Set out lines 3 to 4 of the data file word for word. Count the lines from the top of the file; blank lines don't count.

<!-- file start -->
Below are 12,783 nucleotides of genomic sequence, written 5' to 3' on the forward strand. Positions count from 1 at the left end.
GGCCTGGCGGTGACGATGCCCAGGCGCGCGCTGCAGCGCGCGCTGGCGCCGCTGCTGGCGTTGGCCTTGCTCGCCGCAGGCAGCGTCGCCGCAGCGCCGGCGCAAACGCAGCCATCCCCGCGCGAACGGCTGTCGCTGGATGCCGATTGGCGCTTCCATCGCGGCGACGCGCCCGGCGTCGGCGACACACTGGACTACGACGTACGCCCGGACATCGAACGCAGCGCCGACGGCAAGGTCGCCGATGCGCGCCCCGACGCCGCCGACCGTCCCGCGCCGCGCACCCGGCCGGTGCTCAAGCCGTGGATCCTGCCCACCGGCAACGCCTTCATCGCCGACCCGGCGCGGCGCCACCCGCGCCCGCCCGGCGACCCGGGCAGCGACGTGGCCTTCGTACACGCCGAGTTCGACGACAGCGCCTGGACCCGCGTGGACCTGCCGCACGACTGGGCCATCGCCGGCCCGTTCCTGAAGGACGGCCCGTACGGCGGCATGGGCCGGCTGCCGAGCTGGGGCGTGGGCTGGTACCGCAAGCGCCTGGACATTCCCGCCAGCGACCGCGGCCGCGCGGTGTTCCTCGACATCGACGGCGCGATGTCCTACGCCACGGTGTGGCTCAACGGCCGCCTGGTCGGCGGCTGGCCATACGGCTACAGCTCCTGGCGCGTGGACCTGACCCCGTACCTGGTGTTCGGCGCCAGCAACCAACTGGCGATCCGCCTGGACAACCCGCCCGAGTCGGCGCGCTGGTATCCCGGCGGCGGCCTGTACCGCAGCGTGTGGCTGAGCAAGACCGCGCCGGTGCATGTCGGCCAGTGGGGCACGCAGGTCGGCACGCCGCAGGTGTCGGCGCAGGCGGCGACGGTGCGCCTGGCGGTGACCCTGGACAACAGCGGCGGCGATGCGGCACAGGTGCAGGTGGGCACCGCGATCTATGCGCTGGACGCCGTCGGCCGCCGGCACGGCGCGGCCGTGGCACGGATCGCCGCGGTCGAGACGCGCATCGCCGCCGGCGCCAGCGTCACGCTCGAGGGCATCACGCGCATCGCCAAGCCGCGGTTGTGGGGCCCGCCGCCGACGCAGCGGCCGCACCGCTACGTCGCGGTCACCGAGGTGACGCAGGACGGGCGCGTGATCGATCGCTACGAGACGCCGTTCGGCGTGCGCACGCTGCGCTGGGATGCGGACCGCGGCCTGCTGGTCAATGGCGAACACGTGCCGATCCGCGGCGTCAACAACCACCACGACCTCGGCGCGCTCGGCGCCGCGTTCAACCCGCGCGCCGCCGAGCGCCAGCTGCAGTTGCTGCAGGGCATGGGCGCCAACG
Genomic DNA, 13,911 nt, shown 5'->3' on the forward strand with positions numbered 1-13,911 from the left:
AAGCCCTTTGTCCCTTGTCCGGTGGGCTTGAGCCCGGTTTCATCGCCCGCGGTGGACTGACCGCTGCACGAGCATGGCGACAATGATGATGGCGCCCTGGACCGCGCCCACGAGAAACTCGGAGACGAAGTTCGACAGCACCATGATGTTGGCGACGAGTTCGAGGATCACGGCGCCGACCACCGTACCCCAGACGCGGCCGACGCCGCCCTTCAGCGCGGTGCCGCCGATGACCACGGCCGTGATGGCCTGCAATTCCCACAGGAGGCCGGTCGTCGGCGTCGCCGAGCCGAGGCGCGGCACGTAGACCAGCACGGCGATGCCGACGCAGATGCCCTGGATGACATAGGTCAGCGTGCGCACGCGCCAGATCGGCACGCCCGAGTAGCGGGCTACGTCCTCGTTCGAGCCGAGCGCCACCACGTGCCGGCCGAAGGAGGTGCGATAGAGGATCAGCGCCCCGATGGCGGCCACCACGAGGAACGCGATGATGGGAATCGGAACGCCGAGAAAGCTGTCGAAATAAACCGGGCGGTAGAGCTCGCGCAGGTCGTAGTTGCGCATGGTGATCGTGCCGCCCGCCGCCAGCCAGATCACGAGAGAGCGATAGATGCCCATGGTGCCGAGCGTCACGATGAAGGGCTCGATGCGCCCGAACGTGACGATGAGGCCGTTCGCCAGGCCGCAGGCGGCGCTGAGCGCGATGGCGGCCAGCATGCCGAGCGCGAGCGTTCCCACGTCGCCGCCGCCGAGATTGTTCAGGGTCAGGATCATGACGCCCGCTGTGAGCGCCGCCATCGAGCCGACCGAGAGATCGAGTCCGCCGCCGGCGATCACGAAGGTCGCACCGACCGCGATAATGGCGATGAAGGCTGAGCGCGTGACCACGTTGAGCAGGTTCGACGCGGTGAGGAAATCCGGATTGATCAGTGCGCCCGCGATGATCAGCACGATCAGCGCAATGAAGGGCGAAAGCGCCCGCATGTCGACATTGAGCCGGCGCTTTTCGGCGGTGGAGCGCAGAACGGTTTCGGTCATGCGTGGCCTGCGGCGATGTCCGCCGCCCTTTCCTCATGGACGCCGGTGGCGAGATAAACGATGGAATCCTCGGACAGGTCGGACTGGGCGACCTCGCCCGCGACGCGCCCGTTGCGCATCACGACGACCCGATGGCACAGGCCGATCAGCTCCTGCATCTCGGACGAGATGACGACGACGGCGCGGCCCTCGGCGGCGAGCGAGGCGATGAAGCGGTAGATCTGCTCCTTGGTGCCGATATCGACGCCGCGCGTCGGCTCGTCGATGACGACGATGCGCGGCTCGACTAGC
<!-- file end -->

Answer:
Genomic DNA, 13,911 nt, shown 5'->3' on the forward strand with positions numbered 1-13,911 from the left:
AAGCCCTTTGTCCCTTGTCCGGTGGGCTTGAGCCCGGTTTCATCGCCCGCGGTGGACTGACCGCTGCACGAGCATGGCGACAATGATGATGGCGCCCTGGACCGCGCCCACGAGAAACTCGGAGACGAAGTTCGACAGCACCATGATGTTGGCGACGAGTTCGAGGATCACGGCGCCGACCACCGTACCCCAGACGCGGCCGACGCCGCCCTTCAGCGCGGTGCCGCCGATGACCACGGCCGTGATGGCCTGCAATTCCCACAGGAGGCCGGTCGTCGGCGTCGCCGAGCCGAGGCGCGGCACGTAGACCAGCACGGCGATGCCGACGCAGATGCCCTGGATGACATAGGTCAGCGTGCGCACGCGCCAGATCGGCACGCCCGAGTAGCGGGCTACGTCCTCGTTCGAGCCGAGCGCCACCACGTGCCGGCCGAAGGAGGTGCGATAGAGGATCAGCGCCCCGATGGCGGCCACCACGAGGAACGCGATGATGGGAATCGGAACGCCGAGAAAGCTGTCGAAATAAACCGGGCGGTAGAGCTCGCGCAGGTCGTAGTTGCGCATGGTGATCGTGCCGCCCGCCGCCAGCCAGATCACGAGAGAGCGATAGATGCCCATGGTGCCGAGCGTCACGATGAAGGGCTCGATGCGCCCGAACGTGACGATGAGGCCGTTCGCCAGGCCGCAGGCGGCGCTGAGCGCGATGGCGGCCAGCATGCCGAGCGCGAGCGTTCCCACGTCGCCGCCGCCGAGATTGTTCAGGGTCAGGATCATGACGCCCGCTGTGAGCGCCGCCATCGAGCCGACCGAGAGATCGAGTCCGCCGCCGGCGATCACGAAGGTCGCACCGACCGCGATAATGGCGATGAAGGCTGAGCGCGTGACCACGTTGAGCAGGTTCGACGCGGTGAGGAAATCCGGATTGATCAGTGCGCCCGCGATGATCAGCACGATCAGCGCAATGAAGGGCGAAAGCGCCCGCATGTCGACATTGAGCCGGCGCTTTTCGGCGGTGGAGCGCAGAACGGTTTCGGTCATGCGTGGCCTGCGGCGATGTCCGCCGCCCTTTCCTCATGGACGCCGGTGGCGAGATAAACGATGGAATCCTCGGACAGGTCGGACTGGGCGACCTCGCCCGCGACGCGCCCGTTGCGCATCACGACGACCCGATGGCACAGGCCGATCAGCTCCTGCATCTCGGACGAGATGACGACGACGGCGCGGCCCTCGGCGGCGAGCGAGGCGATGAAGCGGTAGATCTGCTCCTTGGTGCCGATATCGACGCCGCGCGTCGGCTCGTCGATGACGACGATGCGCGGCTCGACTAGC